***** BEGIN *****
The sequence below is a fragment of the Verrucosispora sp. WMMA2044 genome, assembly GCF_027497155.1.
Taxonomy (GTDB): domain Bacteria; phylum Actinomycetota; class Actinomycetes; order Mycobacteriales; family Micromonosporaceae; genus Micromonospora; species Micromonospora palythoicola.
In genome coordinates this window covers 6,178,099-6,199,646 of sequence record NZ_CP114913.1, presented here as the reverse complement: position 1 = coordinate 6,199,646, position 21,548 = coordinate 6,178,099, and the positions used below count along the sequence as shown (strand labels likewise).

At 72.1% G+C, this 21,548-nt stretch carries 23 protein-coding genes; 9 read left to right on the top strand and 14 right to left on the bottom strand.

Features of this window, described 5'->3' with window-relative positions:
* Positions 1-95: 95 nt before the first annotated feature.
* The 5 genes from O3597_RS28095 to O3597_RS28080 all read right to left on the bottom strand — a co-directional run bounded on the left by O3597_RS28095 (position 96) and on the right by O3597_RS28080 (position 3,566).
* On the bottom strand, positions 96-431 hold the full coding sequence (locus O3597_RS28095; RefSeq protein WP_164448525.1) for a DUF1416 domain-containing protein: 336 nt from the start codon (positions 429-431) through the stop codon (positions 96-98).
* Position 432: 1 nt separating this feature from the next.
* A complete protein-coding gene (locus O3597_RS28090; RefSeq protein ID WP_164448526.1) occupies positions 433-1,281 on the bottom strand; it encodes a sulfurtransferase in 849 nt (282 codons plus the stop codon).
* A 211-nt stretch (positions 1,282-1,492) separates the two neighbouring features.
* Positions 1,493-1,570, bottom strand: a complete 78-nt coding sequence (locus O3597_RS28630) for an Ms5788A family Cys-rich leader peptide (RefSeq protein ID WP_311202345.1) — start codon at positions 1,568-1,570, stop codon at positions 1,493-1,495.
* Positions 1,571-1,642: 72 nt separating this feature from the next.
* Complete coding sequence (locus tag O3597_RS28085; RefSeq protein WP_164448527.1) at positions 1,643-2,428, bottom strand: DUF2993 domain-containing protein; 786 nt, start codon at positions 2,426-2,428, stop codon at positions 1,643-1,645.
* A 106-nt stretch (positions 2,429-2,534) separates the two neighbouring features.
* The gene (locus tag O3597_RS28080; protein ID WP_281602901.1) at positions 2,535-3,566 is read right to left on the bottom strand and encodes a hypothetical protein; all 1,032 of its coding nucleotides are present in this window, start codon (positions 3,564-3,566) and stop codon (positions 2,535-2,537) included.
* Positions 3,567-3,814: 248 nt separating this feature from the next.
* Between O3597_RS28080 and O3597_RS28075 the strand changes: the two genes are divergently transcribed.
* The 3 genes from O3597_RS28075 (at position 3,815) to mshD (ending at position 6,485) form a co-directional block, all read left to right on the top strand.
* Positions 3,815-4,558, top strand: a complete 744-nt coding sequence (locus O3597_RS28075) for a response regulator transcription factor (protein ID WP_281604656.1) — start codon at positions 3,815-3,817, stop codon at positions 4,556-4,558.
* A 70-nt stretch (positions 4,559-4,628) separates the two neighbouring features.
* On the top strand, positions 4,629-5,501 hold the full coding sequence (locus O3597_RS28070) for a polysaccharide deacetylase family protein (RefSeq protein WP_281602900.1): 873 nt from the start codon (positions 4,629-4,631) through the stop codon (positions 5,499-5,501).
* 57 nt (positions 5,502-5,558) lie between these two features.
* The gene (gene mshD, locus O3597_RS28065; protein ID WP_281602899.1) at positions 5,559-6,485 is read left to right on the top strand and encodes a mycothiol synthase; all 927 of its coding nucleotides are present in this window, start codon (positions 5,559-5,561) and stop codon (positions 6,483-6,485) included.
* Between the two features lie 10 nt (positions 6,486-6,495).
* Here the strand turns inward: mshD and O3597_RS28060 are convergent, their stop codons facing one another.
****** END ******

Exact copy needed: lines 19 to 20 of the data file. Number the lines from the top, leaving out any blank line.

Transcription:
* The 3 genes from O3597_RS28075 (at position 3,815) to mshD (ending at position 6,485) form a co-directional block, all read left to right on the top strand.
* Positions 3,815-4,558, top strand: a complete 744-nt coding sequence (locus O3597_RS28075) for a response regulator transcription factor (protein ID WP_281604656.1) — start codon at positions 3,815-3,817, stop codon at positions 4,556-4,558.